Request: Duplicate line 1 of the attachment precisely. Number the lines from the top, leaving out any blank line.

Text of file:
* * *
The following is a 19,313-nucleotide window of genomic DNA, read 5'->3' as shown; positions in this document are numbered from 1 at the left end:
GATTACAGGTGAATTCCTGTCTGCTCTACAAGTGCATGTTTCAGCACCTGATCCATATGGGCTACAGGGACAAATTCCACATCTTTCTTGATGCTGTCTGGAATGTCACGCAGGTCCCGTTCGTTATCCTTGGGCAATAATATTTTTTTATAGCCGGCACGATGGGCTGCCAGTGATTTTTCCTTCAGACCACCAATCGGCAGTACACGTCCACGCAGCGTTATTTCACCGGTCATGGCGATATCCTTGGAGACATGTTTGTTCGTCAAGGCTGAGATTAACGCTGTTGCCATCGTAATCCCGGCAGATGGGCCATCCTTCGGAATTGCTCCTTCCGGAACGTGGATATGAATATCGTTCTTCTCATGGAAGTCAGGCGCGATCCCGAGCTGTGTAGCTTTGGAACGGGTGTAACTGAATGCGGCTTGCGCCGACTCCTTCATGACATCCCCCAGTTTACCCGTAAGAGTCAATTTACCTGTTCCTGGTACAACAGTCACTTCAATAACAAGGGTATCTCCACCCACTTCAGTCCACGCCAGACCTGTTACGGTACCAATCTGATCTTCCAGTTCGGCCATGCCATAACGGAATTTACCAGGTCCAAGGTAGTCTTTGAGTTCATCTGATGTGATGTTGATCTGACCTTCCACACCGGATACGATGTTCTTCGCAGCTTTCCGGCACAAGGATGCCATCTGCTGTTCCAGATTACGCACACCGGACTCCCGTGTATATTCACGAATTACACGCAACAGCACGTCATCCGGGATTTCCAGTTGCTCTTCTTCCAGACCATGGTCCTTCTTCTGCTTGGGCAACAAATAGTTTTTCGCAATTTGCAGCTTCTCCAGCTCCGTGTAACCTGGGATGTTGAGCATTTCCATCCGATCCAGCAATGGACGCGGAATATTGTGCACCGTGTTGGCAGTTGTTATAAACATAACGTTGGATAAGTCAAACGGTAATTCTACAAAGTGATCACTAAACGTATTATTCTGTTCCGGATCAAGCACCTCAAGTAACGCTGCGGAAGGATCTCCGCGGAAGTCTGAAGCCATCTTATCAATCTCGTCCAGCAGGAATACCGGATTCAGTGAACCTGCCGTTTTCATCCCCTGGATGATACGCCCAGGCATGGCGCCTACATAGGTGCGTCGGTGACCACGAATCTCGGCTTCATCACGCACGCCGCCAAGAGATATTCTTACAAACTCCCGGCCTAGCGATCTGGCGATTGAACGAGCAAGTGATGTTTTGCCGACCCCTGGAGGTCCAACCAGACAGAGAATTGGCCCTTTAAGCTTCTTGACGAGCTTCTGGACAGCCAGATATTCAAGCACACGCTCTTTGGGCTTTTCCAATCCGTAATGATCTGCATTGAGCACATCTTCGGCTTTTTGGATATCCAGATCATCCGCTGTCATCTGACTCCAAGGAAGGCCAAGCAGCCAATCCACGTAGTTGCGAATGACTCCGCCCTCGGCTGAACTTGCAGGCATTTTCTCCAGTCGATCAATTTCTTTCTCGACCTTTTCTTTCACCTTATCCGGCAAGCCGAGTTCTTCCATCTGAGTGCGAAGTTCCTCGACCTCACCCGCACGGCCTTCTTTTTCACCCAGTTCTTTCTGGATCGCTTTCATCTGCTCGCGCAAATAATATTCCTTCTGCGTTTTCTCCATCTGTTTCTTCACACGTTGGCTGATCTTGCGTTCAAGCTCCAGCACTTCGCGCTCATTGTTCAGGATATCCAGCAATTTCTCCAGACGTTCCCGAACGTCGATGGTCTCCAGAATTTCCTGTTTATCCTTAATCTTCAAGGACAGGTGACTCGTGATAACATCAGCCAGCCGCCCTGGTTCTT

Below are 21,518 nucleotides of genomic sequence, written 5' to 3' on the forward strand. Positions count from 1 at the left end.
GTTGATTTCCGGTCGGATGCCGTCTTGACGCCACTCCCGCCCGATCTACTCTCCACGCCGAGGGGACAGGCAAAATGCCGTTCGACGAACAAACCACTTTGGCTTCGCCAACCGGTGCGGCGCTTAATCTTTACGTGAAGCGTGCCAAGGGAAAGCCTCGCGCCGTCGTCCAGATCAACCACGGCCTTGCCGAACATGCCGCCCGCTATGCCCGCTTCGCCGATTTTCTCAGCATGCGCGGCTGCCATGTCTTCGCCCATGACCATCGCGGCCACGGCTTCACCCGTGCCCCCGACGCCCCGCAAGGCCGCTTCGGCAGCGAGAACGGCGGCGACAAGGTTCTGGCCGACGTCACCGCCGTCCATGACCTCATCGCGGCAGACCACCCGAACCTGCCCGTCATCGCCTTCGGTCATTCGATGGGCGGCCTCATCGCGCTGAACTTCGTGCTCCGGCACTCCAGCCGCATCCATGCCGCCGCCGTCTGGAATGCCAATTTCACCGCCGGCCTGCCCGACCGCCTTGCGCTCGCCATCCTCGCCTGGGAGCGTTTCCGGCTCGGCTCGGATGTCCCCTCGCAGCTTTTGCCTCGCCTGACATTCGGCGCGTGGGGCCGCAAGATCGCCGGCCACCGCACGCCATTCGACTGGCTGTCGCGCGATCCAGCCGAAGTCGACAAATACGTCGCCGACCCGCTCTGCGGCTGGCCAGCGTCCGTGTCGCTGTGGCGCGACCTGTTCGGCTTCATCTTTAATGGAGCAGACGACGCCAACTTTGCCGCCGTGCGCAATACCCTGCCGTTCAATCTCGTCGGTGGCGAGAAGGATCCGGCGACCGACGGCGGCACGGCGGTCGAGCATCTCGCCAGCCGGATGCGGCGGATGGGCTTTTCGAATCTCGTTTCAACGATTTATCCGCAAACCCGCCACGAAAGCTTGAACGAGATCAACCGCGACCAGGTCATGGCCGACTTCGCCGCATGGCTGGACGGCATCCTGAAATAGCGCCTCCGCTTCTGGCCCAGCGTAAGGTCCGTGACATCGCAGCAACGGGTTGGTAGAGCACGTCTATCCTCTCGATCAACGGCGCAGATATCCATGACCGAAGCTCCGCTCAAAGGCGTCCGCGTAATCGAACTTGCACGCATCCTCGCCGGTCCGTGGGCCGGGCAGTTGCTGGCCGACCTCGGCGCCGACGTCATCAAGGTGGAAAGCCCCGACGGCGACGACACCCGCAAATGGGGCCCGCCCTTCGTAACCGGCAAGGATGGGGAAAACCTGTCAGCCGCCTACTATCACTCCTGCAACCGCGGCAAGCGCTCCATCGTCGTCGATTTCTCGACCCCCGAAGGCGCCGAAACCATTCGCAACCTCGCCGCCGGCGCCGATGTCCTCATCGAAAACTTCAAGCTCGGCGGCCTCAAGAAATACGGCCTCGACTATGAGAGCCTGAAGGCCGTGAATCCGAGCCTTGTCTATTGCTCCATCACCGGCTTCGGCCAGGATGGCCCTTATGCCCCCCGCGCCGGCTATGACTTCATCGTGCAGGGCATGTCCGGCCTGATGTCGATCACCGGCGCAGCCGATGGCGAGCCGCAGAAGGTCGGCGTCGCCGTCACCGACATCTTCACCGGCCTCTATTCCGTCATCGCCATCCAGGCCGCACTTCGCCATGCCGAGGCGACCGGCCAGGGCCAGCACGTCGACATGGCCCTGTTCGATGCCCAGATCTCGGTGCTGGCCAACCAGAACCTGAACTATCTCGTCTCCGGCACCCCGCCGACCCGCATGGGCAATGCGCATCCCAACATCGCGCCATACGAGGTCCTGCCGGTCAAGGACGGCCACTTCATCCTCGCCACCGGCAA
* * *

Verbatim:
The following is a 19,313-nucleotide window of genomic DNA, read 5'->3' as shown; positions in this document are numbered from 1 at the left end: